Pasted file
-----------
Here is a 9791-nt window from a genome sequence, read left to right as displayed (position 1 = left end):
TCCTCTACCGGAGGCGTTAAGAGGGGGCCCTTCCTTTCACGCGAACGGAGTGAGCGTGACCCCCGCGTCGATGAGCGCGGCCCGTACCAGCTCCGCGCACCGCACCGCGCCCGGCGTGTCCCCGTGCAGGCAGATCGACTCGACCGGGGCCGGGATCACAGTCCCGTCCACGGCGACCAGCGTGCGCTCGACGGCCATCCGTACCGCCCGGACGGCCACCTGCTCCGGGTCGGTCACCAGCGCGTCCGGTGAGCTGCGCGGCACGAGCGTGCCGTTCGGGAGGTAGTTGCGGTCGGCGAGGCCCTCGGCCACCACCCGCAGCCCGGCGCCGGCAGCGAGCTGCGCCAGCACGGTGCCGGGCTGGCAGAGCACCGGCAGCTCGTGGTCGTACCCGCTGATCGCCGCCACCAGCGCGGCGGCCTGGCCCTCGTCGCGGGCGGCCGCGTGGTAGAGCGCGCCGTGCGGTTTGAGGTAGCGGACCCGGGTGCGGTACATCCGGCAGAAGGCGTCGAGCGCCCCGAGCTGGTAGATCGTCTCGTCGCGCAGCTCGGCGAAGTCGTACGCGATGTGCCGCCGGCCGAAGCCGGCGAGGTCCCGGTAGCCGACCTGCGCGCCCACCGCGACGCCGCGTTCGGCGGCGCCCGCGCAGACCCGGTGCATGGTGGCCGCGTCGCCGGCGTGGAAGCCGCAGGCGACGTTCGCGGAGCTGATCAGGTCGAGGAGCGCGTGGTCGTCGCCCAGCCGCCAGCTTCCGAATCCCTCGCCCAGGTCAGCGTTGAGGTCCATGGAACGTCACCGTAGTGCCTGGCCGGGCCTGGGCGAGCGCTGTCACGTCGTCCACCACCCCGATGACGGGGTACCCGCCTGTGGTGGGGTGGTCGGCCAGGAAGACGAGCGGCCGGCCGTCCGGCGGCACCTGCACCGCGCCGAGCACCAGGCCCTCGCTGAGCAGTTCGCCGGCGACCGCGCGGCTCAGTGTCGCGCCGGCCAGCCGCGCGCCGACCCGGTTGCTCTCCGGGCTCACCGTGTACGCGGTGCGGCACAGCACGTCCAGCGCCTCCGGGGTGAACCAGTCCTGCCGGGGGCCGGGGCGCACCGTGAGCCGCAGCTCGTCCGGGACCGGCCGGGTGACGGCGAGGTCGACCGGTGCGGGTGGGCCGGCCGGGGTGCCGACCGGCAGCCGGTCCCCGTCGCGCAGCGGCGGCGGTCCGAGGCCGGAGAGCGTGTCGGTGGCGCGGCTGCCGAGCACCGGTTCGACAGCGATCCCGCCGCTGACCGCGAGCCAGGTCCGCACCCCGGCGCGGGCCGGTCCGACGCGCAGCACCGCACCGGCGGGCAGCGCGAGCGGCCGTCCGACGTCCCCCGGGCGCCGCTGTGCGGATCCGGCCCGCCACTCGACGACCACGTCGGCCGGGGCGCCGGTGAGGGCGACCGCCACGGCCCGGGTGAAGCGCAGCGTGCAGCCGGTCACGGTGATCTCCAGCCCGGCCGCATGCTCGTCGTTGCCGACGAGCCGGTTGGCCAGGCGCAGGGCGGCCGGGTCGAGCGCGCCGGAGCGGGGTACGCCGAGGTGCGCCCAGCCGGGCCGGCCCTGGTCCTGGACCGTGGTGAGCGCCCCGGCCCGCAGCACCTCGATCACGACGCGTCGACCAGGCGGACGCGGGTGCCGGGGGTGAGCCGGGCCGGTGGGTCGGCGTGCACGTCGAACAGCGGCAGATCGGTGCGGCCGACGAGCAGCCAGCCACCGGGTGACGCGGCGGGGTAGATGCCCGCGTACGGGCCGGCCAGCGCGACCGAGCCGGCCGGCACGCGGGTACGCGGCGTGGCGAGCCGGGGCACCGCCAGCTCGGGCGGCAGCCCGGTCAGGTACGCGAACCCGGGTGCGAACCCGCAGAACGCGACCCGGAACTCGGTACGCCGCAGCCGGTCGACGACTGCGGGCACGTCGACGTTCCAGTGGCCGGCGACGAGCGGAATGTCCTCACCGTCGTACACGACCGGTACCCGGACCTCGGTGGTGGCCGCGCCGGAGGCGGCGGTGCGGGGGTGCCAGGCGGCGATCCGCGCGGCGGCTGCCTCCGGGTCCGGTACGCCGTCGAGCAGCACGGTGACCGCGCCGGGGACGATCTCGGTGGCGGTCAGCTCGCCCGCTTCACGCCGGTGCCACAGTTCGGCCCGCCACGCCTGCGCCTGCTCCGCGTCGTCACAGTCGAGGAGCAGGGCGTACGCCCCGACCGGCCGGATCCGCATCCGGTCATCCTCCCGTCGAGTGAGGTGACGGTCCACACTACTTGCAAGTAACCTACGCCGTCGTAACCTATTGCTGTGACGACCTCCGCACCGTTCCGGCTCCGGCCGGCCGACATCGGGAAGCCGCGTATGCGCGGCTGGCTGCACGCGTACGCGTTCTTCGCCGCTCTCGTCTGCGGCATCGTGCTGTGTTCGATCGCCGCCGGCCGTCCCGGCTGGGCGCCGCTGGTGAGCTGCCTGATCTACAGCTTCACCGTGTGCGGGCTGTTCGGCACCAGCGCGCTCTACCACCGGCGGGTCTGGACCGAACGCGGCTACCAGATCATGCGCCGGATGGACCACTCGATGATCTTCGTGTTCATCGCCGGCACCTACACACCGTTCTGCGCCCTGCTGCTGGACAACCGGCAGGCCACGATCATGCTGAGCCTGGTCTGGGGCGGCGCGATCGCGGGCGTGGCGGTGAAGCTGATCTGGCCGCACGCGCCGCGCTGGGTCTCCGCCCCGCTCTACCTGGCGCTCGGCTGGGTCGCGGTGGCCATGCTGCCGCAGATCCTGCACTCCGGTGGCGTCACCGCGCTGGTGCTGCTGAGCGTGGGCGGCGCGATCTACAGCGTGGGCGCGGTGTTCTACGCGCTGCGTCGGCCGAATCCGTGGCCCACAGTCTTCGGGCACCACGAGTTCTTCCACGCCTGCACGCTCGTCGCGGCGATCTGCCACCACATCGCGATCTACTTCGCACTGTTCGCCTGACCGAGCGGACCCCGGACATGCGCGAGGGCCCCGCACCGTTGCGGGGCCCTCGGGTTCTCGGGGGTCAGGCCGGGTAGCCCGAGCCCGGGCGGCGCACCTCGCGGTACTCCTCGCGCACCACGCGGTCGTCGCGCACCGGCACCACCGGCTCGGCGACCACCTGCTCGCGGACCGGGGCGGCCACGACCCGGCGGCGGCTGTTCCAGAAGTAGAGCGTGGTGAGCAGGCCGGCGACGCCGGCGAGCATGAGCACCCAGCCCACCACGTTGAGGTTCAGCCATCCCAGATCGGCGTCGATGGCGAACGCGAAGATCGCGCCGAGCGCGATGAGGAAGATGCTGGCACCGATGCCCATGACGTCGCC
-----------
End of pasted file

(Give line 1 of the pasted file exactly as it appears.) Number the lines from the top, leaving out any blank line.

Here is a 9791-nt window from a genome sequence, read left to right as displayed (position 1 = left end):